Golf Gives Russian Sports a Kick

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MOSCOW (AP) -- Golf came to Russia a year before McDonald's restaurants, and despite the head start, nine irons and caddie cars haven't caught on as quickly as burgers and fries.
 
But with the European Golf Tour stopping in Russia for the first time for the Russian Open this week, the local golf community hopes the sport's popularity will get a big boost.
 
Considered strictly a pastime of the bourgeoisie during the Soviet era, golf in Russia was born 15 years ago when a nine-hole course opened in Moscow, and is now played by about 3,000 Russians.
 
'The word golf has come from being something that a lot of people had never heard of, to something which interests more and more people, even non-golfers,' said Alexei Nikolov, general secretary of the Russian Golf Association.
 
Nikolov said golf is played mainly by businessmen who can afford membership. At $75 a round and annual fees upward of $2,800, it is not a pastime that the average Russian can easily enjoy.
 
With a prize fund of about $450,000 the Russian Open is being held at the Moscow Country Club in Nakhabino, north of Moscow-- Russia's only 18-hole course -- Aug. 14-18.
 
'Normally we get a good response from new golfers after an event like this,' Yiannis Tsioukanis, director of golf at the country club, said.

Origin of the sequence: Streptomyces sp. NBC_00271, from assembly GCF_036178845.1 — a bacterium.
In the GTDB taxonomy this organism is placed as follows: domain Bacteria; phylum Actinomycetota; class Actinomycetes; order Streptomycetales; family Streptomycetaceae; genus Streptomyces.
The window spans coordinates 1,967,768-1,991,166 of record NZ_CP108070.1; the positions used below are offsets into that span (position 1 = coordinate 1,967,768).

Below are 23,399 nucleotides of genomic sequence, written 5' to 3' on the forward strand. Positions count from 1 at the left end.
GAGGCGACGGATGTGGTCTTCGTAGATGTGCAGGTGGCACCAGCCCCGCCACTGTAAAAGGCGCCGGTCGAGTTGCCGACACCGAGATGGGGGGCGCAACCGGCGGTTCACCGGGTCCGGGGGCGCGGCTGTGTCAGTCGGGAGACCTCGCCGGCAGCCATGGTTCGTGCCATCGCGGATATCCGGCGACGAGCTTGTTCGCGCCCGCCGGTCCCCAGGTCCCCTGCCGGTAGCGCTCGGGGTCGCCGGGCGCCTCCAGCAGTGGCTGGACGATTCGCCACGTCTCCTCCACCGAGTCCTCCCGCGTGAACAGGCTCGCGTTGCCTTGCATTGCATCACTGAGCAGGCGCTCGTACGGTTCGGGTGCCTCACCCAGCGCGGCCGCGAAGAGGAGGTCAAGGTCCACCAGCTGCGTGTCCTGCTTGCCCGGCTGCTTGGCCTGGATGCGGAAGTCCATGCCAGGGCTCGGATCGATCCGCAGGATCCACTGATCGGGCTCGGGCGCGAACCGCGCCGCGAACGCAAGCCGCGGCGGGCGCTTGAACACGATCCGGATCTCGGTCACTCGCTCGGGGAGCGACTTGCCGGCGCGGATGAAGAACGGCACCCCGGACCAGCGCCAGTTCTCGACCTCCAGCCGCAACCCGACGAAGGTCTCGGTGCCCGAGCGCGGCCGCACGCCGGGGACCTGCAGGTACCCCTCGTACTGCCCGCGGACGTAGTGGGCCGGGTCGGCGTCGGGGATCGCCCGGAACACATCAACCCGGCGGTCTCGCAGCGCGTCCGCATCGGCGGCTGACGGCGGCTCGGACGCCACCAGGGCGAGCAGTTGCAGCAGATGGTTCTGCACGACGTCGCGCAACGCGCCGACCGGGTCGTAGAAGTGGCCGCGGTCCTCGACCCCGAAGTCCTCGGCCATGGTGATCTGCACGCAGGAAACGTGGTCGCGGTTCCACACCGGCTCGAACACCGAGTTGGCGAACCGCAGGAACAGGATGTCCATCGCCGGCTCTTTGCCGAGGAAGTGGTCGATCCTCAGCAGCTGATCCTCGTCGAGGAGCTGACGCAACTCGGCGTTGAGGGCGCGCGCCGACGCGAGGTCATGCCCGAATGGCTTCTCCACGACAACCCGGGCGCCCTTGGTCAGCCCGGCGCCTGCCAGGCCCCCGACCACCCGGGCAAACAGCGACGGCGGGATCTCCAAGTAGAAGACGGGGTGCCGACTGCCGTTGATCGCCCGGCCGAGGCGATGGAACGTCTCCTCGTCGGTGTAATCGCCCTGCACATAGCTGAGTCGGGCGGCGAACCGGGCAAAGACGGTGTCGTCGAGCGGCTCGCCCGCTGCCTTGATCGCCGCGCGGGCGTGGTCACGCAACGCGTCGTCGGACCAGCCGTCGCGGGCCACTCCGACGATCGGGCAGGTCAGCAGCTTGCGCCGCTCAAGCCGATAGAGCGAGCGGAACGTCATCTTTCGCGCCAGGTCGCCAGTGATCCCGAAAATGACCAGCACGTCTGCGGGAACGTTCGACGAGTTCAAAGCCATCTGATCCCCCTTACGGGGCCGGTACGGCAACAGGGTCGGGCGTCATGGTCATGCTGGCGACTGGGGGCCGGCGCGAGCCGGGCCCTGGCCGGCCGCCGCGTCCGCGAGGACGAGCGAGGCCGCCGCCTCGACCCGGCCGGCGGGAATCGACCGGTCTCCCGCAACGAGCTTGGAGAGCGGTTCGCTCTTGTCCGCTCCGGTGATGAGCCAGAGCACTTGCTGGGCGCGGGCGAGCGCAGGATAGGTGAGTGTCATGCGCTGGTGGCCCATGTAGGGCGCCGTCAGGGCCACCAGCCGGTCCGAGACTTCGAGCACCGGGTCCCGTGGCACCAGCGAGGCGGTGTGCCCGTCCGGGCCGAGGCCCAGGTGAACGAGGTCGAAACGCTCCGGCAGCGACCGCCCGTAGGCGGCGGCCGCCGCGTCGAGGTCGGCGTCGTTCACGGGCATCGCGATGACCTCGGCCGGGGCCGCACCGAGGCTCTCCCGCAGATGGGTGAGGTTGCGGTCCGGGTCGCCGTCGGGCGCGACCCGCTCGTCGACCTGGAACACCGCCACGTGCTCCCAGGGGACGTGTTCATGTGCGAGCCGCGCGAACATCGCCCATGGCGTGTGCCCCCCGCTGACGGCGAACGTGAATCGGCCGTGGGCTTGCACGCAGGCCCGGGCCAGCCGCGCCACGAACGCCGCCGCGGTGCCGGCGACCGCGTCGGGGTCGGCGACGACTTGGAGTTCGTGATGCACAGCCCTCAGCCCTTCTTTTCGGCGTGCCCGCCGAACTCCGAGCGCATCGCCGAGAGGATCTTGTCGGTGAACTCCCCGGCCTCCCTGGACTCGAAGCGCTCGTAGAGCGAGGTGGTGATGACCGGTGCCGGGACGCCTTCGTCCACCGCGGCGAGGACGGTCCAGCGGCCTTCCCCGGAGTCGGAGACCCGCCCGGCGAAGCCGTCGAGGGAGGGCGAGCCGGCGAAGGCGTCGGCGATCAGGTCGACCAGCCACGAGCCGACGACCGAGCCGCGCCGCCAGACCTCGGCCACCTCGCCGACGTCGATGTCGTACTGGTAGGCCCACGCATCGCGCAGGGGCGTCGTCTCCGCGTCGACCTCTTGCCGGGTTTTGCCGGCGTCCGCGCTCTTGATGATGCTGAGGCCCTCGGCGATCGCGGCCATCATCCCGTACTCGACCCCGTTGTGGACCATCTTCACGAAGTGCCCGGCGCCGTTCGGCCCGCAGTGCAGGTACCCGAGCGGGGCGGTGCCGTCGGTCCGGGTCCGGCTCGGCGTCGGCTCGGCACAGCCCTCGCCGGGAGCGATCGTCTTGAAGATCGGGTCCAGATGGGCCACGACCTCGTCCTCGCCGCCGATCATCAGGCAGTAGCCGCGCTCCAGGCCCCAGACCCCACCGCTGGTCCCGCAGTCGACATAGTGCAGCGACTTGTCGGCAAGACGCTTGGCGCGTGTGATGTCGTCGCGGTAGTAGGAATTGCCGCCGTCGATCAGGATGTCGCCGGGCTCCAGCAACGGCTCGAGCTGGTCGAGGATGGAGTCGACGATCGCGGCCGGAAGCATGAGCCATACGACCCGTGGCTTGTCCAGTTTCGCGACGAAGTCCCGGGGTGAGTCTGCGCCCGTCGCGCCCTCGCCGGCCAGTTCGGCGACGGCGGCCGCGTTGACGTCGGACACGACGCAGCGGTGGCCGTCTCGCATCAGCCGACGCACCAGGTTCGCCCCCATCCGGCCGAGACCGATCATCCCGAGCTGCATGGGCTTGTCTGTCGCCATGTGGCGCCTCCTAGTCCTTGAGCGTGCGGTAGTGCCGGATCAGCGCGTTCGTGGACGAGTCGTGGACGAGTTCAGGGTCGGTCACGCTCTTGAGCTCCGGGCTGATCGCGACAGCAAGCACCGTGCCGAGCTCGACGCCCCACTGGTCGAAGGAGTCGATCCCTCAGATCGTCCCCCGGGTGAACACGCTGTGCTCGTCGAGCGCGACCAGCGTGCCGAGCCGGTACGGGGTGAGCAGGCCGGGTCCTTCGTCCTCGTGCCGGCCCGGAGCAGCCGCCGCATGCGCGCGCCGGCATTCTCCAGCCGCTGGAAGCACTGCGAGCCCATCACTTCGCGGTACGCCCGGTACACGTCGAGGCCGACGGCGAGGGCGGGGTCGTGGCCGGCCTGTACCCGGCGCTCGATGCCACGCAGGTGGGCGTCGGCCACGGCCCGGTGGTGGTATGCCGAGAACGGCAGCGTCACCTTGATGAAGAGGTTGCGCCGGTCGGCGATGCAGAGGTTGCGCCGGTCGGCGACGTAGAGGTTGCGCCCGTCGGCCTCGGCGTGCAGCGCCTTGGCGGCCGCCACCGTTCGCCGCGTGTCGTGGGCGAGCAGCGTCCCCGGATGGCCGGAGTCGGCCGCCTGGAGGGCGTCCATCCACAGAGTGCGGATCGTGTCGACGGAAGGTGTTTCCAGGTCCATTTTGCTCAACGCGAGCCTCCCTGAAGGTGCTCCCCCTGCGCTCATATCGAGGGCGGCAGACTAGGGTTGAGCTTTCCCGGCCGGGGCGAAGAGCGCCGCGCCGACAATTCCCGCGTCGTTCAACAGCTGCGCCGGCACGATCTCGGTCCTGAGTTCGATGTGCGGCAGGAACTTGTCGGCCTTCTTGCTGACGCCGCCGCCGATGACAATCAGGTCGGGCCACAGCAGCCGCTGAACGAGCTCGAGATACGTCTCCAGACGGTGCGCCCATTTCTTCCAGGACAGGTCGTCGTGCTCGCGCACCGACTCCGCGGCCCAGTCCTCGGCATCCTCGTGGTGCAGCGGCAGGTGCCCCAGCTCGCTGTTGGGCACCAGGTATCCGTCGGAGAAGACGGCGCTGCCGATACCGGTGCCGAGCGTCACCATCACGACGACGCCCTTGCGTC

The key to raising the profile -- and dropping the prices -- of the sport is building more facilities, Tsioukanis said. Besides the 18-hole Moscow course, there are only a smattering of nine-hole courses and driving ranges around the country.
 
According to Nikolov, the Russian Golf Association has ambitious plans to build 500 new golfing facilities around the country in the next 15 years. Jack Nicklaus and Nick Faldo have both designed courses to be built here.
 
'What we are trying to do is get away from the idea that golf is an elitist sport. It is not an elitist sport, it is just supply and demand. Once more golf courses come, suppliers will start setting up and it will become a lot cheaper,' Tsioukanis said.
 
Tsioukanis, a former pro, said a homegrown golfing idol would also help the sport's image in Russia, giving new players someone to look up to. He added that Russian President Vladimir Putin's endorsement of the sport would swell the ranks of Russian golfers.
 
'If the president played golf, you would get a lot more people wanting to play,' he said.
 
Tsioukanis said up to 20,000 spectators could be expected at the event, weather permitting. If recent heavy rains continue, that number would shrink.
 
'Russians tend not to like wet weather,' he warned.
 
Related Links:
  • BMW Russian Open
  • More European Tour Preview Information
     

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